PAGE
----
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Initiation in India

   There are many paths to God. Holy Mystics of Persia said there were as many as there are individuals, for everyone is his own path. This is irrefutable. God abides at center in every human soul. He is the Soul of the soul without which the latter could have no existence. In India it is recognized that there are many ways of achieving Yoga cr union with God-the Mystic Marriage of Western Mysteries.

   Four main paths are outlined in Indian Mystery Teachings, but these are subject to innumerable divisions. The Path of Knowledge, sacred to philosophers, is Jhana Yoga. This is pre-eminently the path of pure reason, for ascent of the ladder of consciousness must be achieved through the reasoning faculty given man by the Gods (Lords of Mercury) as the Rishis were passing and spiritual wisdom was fading like a flower. Jhana is the purest metaphysical teaching for it carries reason to the very throne of God, eschewing all material aids. In this respect it is not unlike Christian Science. Jhana Yoga makes use of reason to transcend intellect; Raja Yoga adheres strictly to intellection throughout. This is the Yoga most familiar to the West. It involves intellectual comprehension of intricate systems dealing with world periods, occult forces, the occult anatomy of man, the control of bodily currents, the Kundalini-fire, and so on. It does. not, therefore, turn its back upon the physical world, and mortal intellect is used as a means of ascent to higher states of consciousness. This is the path of the intellectualist. The Path of Reason (Metaphysics) is scarcely distinguishable from the Path of Intellect (Occultism). Initiatory systems of the West correspond to these two systems of Yoga.

   The two most popular systems of Yoga are reflected in the popular religions of the West, by means of which an aspirant achieves Yoga without consciously aiming toward it. These are Bhakti marga (Yoga), the Path of Devotion, the Way of Love, or the Heart Path-and Karma marga, the Way of Action or the Path of Service. It is obvious that these really form a partnership, since Love and Service inevitably converge.

   In a larger sense, however, ultimate development cannot be achieved without following all of the Ways, for the knower must learn to love and serve while the lover and servant of God and mankind must eventually come to the place of sure knowing. As rivers flow into the ocean and there become one, so all paths unite in God.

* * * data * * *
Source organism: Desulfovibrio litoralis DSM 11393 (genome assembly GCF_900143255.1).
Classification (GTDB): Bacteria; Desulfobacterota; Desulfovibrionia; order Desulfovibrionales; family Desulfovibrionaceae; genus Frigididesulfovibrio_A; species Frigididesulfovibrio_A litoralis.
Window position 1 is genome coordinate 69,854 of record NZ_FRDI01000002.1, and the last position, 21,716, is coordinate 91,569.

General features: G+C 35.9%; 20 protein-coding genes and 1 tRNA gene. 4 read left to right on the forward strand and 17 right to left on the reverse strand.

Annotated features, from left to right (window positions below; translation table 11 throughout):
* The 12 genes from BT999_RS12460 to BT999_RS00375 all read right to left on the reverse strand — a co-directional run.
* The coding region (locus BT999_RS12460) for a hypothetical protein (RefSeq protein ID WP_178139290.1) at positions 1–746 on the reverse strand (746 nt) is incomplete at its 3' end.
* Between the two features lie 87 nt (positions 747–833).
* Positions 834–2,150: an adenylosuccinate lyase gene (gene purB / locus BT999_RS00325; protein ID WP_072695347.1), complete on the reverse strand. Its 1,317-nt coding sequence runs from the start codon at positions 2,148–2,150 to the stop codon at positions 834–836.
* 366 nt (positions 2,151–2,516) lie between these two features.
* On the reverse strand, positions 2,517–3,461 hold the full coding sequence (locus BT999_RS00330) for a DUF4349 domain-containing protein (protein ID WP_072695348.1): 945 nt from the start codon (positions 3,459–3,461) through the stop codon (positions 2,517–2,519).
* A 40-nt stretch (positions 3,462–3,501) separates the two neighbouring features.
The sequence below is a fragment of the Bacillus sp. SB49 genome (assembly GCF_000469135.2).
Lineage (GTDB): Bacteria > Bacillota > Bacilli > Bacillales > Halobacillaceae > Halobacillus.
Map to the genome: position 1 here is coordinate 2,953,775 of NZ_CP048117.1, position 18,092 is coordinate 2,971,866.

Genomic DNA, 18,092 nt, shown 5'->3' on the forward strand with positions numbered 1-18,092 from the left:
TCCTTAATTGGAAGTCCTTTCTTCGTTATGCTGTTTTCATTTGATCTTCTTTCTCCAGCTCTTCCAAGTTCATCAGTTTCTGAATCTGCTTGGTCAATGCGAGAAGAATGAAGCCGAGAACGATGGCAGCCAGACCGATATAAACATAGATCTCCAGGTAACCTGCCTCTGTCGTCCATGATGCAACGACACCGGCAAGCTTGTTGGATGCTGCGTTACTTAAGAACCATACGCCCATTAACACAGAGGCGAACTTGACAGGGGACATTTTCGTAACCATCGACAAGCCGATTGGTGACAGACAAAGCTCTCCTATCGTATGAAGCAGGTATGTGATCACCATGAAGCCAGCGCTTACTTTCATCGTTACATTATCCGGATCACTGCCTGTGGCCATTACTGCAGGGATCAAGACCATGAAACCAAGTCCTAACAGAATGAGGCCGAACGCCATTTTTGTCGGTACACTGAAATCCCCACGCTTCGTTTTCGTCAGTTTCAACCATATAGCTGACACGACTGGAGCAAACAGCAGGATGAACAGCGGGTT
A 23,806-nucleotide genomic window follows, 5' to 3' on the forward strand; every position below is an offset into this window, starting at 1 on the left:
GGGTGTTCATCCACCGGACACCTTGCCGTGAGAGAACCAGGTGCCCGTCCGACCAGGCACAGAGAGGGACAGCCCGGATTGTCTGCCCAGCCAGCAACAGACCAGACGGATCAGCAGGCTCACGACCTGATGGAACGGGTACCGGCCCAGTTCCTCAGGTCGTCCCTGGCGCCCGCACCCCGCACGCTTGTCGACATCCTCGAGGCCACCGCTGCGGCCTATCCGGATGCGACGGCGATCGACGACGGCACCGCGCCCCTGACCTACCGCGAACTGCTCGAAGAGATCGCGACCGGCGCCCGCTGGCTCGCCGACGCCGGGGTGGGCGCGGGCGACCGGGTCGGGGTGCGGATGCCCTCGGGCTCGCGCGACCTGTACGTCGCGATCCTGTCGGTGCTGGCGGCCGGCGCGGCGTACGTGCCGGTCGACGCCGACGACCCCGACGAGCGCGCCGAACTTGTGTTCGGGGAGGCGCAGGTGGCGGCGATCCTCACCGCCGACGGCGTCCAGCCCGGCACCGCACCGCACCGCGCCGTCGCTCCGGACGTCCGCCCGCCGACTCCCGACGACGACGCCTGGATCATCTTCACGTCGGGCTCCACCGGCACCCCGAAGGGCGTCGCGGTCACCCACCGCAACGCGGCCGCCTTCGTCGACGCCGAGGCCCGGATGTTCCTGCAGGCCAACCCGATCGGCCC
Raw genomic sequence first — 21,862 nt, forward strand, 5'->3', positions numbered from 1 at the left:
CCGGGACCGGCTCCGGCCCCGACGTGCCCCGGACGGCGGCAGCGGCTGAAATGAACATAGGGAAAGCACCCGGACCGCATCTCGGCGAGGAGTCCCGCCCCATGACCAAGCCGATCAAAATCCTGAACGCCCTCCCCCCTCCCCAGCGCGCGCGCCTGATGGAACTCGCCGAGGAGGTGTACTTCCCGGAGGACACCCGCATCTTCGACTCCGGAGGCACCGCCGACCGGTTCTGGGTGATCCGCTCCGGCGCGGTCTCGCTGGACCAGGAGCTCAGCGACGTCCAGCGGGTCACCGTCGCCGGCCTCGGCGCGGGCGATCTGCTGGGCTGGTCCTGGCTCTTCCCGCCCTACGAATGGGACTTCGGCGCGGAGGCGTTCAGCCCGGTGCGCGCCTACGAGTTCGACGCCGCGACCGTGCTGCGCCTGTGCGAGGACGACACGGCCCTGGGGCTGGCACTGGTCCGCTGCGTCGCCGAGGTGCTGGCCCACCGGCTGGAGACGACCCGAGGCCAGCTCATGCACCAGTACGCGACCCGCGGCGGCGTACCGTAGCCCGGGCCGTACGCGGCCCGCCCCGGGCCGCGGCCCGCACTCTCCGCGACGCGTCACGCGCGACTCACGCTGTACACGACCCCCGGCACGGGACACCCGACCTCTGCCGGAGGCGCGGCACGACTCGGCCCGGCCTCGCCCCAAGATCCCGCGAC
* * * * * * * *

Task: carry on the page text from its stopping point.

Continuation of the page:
Hence, when Indian Initiation is spoken of it must be remembered that there is no such sharp line of demarkation between the path of devotion and service and that of occult knowledge as is found in the West. India, wise in her ancient tradition, has never admitted any real conflict could exist between head and heart, so an aspirant may take any path he chooses, or combine them.

   Early Schools of Initiation divided their work into seven steps or Degrees. Disciplines were severe, requirements high. Comparatively few seekers succeeded in passing beyond the Second Degree.

   The First Degree necessitated a ten-year apprenticeship. During this period a disciple lived the life of a householder but at the same time underwent rigorous discipline aimed at purification of mind, emotions and body. The fruit of this discipline was the opening of extended vision so the student was able to contact nature spirits and other denizens of higher planes. "Blessed are the pure."

   Aspirants for the Second Degree continued their work as householders, and also became Temple-priests. They partook of food once daily, and that at the setting of the Sun. Much of the night was spent in the Temple with their teachers. At an advanced stage in this Degree certain occult forces were activated to effect specific changes in their physiological organization. Previously dormant organs with inherent powers were stimulated into functioning.

   The Third Degree was the Degree of Mastership, as it is in all initiatory Schools, ancient and modern. At this stage the aspirant received "Master's Wages" with the privilege of "traveling in foreign countries."

   The final work of Initiation was breaking of the chain which binds an ego to the Wheel of Rebirth. This was not easily accomplished so there was an interval, often of many lifetimes, between the First and Fourth Degrees. The latter was Liberation. Once Liberation had been achieved, the ego was under no compulsion to return to earth life. Instead, it had a choice between remaining on higher planes or returning to earthly service as a Compassionate One.